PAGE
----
Beauty for Ashes: Finding Peace Amidst the Pain
I've written about my abuse at the hands of the Antioch movement and my escape. It took a long time before I could attend church again, and the abuse did much to exacerbate my symptoms of borderline personality disorder (BPD). I had to find what the Bible calls "beauty for ashes." I had to find peace amidst the pain.
Lessons Learned from a Hindu Yogi
Antioch taught me that other religious paths were allowing Satan to invade my life. They pressured me to drop out of my honors curriculum because it required me to read the sacred texts of other religions. I'm glad I didn't listen, because I discovered there is beauty in all spiritual paths.
Wondering why "it" happened? I discovered Paramahansa Yogananda's Why God Permits Evil and How to Rise Above It. He writes:
"If everything here were good and perfect, no one would leave this earth of his own accord; no one would want to go back to God. So in a sense misery is your best friend, because it starts you seeking God. When you begin to see clearly the imperfection of the world, you will begin to seek the perfection of God. The truth is that God is using evil, not to destroy us, but to make us disillusioned with His toys, with the playthings of this world, so that we might seek Him."
"This is why the Lord Himself permits injustices and evil. But I have said to Him, 'Lord, You have never suffered. You have always been perfect. How do you know what suffering is? Yet You have put us through these tests; and You had no business doing it. We didn't ask to be born as mortals and to suffer.' (He doesn't mind that I argue with Him. He is very patient.) The Lord answers, 'You don't have to go on suffering; I have given everyone the free will to choose good instead of evil, and thus come back to me.'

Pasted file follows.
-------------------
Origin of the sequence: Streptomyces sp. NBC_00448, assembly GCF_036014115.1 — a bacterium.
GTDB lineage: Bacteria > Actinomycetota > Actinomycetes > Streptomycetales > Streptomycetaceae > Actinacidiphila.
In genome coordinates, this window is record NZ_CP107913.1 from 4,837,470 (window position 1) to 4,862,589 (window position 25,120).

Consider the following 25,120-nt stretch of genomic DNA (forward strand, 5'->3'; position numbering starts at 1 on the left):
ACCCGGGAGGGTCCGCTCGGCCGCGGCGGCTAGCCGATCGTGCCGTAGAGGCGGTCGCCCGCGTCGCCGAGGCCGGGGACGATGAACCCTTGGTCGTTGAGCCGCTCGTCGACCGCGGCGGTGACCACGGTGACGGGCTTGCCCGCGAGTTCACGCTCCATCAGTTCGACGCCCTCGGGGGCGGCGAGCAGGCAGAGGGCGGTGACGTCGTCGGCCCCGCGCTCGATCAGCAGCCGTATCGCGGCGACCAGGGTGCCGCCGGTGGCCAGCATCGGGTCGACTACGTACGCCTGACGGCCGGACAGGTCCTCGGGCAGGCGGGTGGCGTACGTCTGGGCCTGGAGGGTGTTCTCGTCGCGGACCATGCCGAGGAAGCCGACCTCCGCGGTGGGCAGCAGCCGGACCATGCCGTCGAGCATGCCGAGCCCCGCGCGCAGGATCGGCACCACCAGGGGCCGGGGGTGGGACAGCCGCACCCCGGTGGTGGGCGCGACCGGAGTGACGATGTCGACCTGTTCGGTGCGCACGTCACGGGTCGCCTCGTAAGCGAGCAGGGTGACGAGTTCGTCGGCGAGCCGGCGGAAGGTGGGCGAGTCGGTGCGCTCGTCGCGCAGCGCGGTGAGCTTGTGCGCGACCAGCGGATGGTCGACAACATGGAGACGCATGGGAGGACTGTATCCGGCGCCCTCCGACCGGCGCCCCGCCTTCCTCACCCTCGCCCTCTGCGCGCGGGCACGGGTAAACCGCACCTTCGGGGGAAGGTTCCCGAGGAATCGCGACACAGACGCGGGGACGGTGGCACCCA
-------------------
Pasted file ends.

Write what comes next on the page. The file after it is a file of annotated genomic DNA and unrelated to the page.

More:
"So evil is the test of God to see if we will choose Him or His gifts. He created us in His image and gave us the power to free ourselves. But we don't use that power."
That's the best answer to the Question of Evil I've ever heard.
How to Apply Spiritual Answers to Borderline
Buddhist monk Thich Nhat Hanh writes,
You cannot force yourself to forgive. Only when you understand what has happened can you have compassion for the other person and forgive him or her . . . When you are mindful, you can see the many causes that led the other person to make you suffer, and when you see this, forgiveness and release arise naturally.
Practice mindfulness. Step back and assess the situation. Ask yourself, first of all, what happened--as people with BPD, we may feel as if it's worse than it actually is. Look at the facts and come to a conclusion. Then ask what could have driven the person to act the way they did. For example, the man who raped me had recently been dumped by his girlfriend and felt emasculated. The five hundred pound woman who attacked me was a child abuse survivor. Insights like this can be immensely helpful.
Time is Your Ally
I'm fond of saying "The problem with time is that it never moves at the right pace." Time is your friend. Time enables us to step back and re-examine the situation.
When I initially witnessed a burglary, I could not step back and assess the situation--I was too angry. But time allowed me to calm down and look at it differently. True, he was committing a crime, but what was his motive? Based on what I've learned from my neighbors, he was a homeless man who was squatting. Once I realized this, I was able to come to terms with it.
Your healing is out there. It's up to you to find it, but you will find it if you search with all your heart.
Oberg, B. (2014, September 23). Beauty for Ashes: Finding Peace Amidst the Pain, HealthyPlace. Retrieved on 2022, August 17 from https://www.healthyplace.com/blogs/borderline/2014/09/beauty-for-ashes-finding-peace-amidst-the-pain
Author: Becky Oberg
my life has always been upside down, so I turned to god hoping to find relief, and before you know it, I was implicated in a cult, and when you are half deaf and blind, you don't realise it until it is too late, all my life I had people use me and abuse me, they say it was my choice and I say no it isn't, when you don't see or hear evil, you can't make that choice, but now I understand better and trying to change my life around and yet I am still judged on my past
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